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MLA Full: "Inventing with Plants!" YouTube, uploaded by SciShow Kids, 30 January 2018,
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VELCRO® fasteners are pretty cool, but what would you think if the idea came from living things? Jessi and Squeaks talk about the sticky seeds that inspired them!

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Check out this coat we found for Squeaks!

It’s got great colors, it’s just the right size, and it even has special pieces of Velcro to close it. Squeaks has some trouble doing buttons with his paws, but with the Velcro, he can put on his coat all by himself! [Squeaks squeaks a question].

That’s a good question, Squeaks. Just where does Velcro come from? You might be surprised to learn that the idea for Velcro actually came from a plant.

A long time ago, a man name George de Mestral was out walking his dog. They passed by some plants along the way, and they both brushed up against the plants as they walked. When George got home, he found small seeds stuck all over his clothes!

His dog’s fur was covered, too. He decided to get a closer look at these sticky seeds, and when he put them under a microscope, he saw that they were covered in tiny sticks shaped like hooks. Those types of seeds are called burrs, or sometimes cockleburs — or stickums, which is a pretty fun word to say.

Those tiny hooks all over each burr had hooked onto the fabric of George’s clothes, and even the tangles in his dog’s fur. Then George had an idea. He wanted to make something for people that could stick in the same way. [Squeaks squeaks].

You guessed it — Velcro! Let’s take a closer look at what he invented. It looks like one side has tiny, stiff hooks, just like the burrs did.

And the other side has soft, flexible loops of fabric, just like George’s clothes or his dog’s fur. So Velcro works just like the burrs, with the hook-covered side hooking onto the soft, loopy side. It stays stuck until you pull it apart with enough force to bend the hooks out of the loops.

But they don’t bend too much, so you can keep sticking and unsticking Velcro over and over! [Squeaks exclaims in excitement]. That is a really useful invention, Squeaks. It helps us to stick all sorts of things together, like your coat.

When we take ideas from nature and use them to create new things, we call it biomimicry. You might already know that “mimic” means to copy, and when a word has “bio” in it, that usually means it has something to do with living things. So when you put those two parts together in the word “biomimicry,” it means copying living things!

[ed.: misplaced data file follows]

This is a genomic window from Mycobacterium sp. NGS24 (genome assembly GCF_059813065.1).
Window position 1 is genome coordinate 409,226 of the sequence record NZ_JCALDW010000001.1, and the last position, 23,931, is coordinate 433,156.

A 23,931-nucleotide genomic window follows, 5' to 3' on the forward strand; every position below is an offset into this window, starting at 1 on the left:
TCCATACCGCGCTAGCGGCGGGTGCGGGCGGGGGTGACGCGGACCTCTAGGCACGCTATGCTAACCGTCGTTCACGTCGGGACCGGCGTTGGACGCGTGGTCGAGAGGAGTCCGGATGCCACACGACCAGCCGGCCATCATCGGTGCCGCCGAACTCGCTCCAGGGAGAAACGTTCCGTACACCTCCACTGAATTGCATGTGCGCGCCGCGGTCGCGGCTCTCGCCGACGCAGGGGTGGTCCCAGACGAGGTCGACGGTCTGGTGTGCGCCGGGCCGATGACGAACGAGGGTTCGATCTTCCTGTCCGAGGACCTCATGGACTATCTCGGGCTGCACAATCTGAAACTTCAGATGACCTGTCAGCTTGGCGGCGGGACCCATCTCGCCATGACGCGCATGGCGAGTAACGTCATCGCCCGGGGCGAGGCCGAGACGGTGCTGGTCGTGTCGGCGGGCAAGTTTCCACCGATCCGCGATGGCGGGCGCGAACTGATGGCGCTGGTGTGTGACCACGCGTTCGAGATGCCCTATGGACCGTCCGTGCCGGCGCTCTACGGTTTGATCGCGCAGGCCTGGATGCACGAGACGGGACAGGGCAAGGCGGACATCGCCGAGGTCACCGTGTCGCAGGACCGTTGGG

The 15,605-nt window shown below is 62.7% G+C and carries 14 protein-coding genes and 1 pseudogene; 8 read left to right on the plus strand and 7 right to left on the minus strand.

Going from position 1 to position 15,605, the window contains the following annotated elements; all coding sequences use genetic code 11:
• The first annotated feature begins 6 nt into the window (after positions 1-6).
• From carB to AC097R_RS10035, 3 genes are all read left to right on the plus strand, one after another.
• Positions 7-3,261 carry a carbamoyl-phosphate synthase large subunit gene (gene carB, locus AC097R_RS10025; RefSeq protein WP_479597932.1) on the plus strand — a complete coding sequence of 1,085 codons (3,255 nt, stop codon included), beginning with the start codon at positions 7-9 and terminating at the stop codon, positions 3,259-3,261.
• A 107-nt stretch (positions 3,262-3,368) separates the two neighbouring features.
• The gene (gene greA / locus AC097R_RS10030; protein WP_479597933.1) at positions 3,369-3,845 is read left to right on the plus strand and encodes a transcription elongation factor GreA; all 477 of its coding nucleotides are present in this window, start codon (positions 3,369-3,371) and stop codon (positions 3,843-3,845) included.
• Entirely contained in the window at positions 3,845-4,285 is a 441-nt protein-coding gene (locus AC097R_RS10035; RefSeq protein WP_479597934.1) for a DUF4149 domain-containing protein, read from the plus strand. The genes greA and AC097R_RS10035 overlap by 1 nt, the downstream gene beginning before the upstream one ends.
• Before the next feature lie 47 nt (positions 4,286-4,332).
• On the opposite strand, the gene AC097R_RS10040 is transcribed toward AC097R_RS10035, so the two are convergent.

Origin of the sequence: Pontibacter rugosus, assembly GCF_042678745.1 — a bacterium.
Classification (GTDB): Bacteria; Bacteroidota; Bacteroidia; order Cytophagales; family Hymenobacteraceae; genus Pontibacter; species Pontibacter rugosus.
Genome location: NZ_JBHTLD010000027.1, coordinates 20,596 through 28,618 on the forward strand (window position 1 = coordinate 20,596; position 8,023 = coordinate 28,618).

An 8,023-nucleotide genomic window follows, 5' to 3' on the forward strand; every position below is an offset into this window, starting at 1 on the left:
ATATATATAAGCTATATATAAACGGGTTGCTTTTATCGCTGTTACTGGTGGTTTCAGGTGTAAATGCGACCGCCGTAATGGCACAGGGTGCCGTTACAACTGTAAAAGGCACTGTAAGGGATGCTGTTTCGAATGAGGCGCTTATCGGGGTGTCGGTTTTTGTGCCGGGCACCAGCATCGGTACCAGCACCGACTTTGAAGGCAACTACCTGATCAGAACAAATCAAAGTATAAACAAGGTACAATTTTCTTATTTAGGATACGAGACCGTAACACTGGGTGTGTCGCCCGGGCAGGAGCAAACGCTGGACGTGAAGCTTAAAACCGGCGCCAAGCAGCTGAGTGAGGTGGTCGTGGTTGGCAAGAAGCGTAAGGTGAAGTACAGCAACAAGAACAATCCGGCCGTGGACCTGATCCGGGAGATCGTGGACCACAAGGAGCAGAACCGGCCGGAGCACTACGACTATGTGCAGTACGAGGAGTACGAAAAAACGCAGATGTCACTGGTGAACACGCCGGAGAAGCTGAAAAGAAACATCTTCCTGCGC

In this case, George bio-mimicked the burrs’ ability to stick to soft things like fabric and fur. And while George used his invention to help people stick things together, the plants use their hook-covered burrs to stick to animals like George’s dog. [Squeaks comments]. The plants do that because they have a problem: If a plant drops all of its seeds right next to it, when those seeds try to grow up into big plants, there isn’t enough space for them all.

The parent plant is using the water and the soil there, and the seeds can’t get enough to survive. So, the parent plant needs to get its seeds far away from it, so they can grow up big and strong. But plants can’t move around the way animals like us do!

Some plants solve this problem by having seeds that blow away in the wind, like dandelions. Others surround their seeds with tasty fruit that animals will want to carry away and eat, which means they’ll poop out the seeds somewhere else. But some plants use animals another way. [Squeaks guesses].

Exactly! They turn their seeds into those sticky burrs. So all they have to do is wait for an animal to get close enough, and their burrs, with all of their seeds inside, will stick to the animal’s fur.

The animal will probably move away before pulling the burrs out of their fur, spreading fresh seeds all over. What an amazing way for plants to survive and spread their seeds, and what a great idea for us to learn from plants. Now, let’s get your coat Velcroed on so we can go play, Squeaks!

Have you ever gotten burrs stuck on your clothes? What other amazing plants would you like to learn more about? Have a grown-up help you to leave a comment below, or send us an email at We’ll see you next time, here at the fort!